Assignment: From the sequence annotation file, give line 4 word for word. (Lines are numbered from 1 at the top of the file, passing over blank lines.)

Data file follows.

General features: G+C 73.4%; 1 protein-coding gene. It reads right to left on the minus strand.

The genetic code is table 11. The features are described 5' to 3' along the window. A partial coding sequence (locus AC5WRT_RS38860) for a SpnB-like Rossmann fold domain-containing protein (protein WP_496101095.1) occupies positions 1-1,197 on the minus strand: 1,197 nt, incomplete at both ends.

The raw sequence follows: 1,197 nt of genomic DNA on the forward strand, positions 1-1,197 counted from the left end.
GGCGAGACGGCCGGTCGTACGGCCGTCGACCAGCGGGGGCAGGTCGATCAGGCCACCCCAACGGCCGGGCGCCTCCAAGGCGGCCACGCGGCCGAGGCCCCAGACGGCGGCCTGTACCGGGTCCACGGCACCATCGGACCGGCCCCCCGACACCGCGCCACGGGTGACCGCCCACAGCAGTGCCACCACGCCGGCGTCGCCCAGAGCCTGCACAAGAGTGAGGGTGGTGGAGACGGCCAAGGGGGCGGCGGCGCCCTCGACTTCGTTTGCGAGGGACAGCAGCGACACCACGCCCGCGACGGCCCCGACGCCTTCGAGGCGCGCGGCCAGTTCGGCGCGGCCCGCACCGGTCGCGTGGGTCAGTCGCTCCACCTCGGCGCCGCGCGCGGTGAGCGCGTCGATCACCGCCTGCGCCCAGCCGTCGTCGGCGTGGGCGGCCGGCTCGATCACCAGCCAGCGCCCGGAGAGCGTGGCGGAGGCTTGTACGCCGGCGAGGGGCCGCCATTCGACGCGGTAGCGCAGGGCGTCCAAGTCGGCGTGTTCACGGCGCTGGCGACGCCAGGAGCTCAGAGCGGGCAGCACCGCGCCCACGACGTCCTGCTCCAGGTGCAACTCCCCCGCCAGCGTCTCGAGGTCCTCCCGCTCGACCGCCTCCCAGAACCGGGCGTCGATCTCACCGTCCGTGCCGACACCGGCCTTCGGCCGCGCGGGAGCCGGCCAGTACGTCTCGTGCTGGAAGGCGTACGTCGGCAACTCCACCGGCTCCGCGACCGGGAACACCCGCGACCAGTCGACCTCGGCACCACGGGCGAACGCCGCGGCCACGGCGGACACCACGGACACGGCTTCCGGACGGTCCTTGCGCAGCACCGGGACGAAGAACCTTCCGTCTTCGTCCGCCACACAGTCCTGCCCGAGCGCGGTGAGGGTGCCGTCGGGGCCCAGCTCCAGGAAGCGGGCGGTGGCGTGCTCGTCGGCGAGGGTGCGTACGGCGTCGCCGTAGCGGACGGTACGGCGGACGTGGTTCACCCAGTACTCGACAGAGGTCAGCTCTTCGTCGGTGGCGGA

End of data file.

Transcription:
GGCGAGACGGCCGGTCGTACGGCCGTCGACCAGCGGGGGCAGGTCGATCAGGCCACCCCAACGGCCGGGCGCCTCCAAGGCGGCCACGCGGCCGAGGCCCCAGACGGCGGCCTGTACCGGGTCCACGGCACCATCGGACCGGCCCCCCGACACCGCGCCACGGGTGACCGCCCACAGCAGTGCCACCACGCCGGCGTCGCCCAGAGCCTGCACAAGAGTGAGGGTGGTGGAGACGGCCAAGGGGGCGGCGGCGCCCTCGACTTCGTTTGCGAGGGACAGCAGCGACACCACGCCCGCGACGGCCCCGACGCCTTCGAGGCGCGCGGCCAGTTCGGCGCGGCCCGCACCGGTCGCGTGGGTCAGTCGCTCCACCTCGGCGCCGCGCGCGGTGAGCGCGTCGATCACCGCCTGCGCCCAGCCGTCGTCGGCGTGGGCGGCCGGCTCGATCACCAGCCAGCGCCCGGAGAGCGTGGCGGAGGCTTGTACGCCGGCGAGGGGCCGCCATTCGACGCGGTAGCGCAGGGCGTCCAAGTCGGCGTGTTCACGGCGCTGGCGACGCCAGGAGCTCAGAGCGGGCAGCACCGCGCCCACGACGTCCTGCTCCAGGTGCAACTCCCCCGCCAGCGTCTCGAGGTCCTCCCGCTCGACCGCCTCCCAGAACCGGGCGTCGATCTCACCGTCCGTGCCGACACCGGCCTTCGGCCGCGCGGGAGCCGGCCAGTACGTCTCGTGCTGGAAGGCGTACGTCGGCAACTCCACCGGCTCCGCGACCGGGAACACCCGCGACCAGTCGACCTCGGCACCACGGGCGAACGCCGCGGCCACGGCGGACACCACGGACACGGCTTCCGGACGGTCCTTGCGCAGCACCGGGACGAAGAACCTTCCGTCTTCGTCCGCCACACAGTCCTGCCCGAGCGCGGTGAGGGTGCCGTCGGGGCCCAGCTCCAGGAAGCGGGCGGTGGCGTGCTCGTCGGCGAGGGTGCGTACGGCGTCGCCGTAGCGGACGGTACGGCGGACGTGGTTCACCCAGTACTCGACAGAGGTCAGCTCTTCGTCGGTGGCGGA